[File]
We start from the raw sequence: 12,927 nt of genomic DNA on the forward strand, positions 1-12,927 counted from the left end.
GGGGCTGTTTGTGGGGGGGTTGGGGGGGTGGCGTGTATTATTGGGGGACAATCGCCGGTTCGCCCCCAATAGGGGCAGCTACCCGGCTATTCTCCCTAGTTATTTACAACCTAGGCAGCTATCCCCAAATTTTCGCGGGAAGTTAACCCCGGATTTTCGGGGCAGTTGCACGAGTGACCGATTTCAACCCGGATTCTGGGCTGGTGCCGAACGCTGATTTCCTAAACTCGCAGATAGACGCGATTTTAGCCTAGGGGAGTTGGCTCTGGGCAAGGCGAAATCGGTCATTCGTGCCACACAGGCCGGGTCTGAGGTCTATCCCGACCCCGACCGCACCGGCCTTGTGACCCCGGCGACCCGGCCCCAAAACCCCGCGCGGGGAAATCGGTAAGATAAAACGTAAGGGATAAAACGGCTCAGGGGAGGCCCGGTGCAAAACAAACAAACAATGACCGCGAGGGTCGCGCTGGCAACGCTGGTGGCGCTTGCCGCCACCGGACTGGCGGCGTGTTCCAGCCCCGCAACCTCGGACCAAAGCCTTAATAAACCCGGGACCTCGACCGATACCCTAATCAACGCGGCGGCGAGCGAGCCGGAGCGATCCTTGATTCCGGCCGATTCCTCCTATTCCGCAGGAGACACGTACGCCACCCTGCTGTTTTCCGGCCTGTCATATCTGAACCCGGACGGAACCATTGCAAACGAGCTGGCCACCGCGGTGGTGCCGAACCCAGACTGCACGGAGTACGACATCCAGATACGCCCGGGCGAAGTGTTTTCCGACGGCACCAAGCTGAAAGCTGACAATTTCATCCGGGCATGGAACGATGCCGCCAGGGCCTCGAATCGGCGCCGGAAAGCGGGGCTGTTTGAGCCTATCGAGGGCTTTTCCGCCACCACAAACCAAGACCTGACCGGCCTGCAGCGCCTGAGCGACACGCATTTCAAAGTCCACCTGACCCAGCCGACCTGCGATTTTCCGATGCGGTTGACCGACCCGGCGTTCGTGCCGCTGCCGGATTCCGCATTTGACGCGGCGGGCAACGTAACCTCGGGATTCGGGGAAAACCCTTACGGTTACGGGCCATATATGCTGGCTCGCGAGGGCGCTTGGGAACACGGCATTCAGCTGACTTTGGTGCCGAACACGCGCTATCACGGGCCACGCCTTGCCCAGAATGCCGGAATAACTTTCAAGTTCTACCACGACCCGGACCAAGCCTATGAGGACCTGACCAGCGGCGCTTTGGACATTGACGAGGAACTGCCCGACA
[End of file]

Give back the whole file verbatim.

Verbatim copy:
We start from the raw sequence: 12,927 nt of genomic DNA on the forward strand, positions 1-12,927 counted from the left end.
GGGGCTGTTTGTGGGGGGGTTGGGGGGGTGGCGTGTATTATTGGGGGACAATCGCCGGTTCGCCCCCAATAGGGGCAGCTACCCGGCTATTCTCCCTAGTTATTTACAACCTAGGCAGCTATCCCCAAATTTTCGCGGGAAGTTAACCCCGGATTTTCGGGGCAGTTGCACGAGTGACCGATTTCAACCCGGATTCTGGGCTGGTGCCGAACGCTGATTTCCTAAACTCGCAGATAGACGCGATTTTAGCCTAGGGGAGTTGGCTCTGGGCAAGGCGAAATCGGTCATTCGTGCCACACAGGCCGGGTCTGAGGTCTATCCCGACCCCGACCGCACCGGCCTTGTGACCCCGGCGACCCGGCCCCAAAACCCCGCGCGGGGAAATCGGTAAGATAAAACGTAAGGGATAAAACGGCTCAGGGGAGGCCCGGTGCAAAACAAACAAACAATGACCGCGAGGGTCGCGCTGGCAACGCTGGTGGCGCTTGCCGCCACCGGACTGGCGGCGTGTTCCAGCCCCGCAACCTCGGACCAAAGCCTTAATAAACCCGGGACCTCGACCGATACCCTAATCAACGCGGCGGCGAGCGAGCCGGAGCGATCCTTGATTCCGGCCGATTCCTCCTATTCCGCAGGAGACACGTACGCCACCCTGCTGTTTTCCGGCCTGTCATATCTGAACCCGGACGGAACCATTGCAAACGAGCTGGCCACCGCGGTGGTGCCGAACCCAGACTGCACGGAGTACGACATCCAGATACGCCCGGGCGAAGTGTTTTCCGACGGCACCAAGCTGAAAGCTGACAATTTCATCCGGGCATGGAACGATGCCGCCAGGGCCTCGAATCGGCGCCGGAAAGCGGGGCTGTTTGAGCCTATCGAGGGCTTTTCCGCCACCACAAACCAAGACCTGACCGGCCTGCAGCGCCTGAGCGACACGCATTTCAAAGTCCACCTGACCCAGCCGACCTGCGATTTTCCGATGCGGTTGACCGACCCGGCGTTCGTGCCGCTGCCGGATTCCGCATTTGACGCGGCGGGCAACGTAACCTCGGGATTCGGGGAAAACCCTTACGGTTACGGGCCATATATGCTGGCTCGCGAGGGCGCTTGGGAACACGGCATTCAGCTGACTTTGGTGCCGAACACGCGCTATCACGGGCCACGCCTTGCCCAGAATGCCGGAATAACTTTCAAGTTCTACCACGACCCGGACCAAGCCTATGAGGACCTGACCAGCGGCGCTTTGGACATTGACGAGGAACTGCCCGACA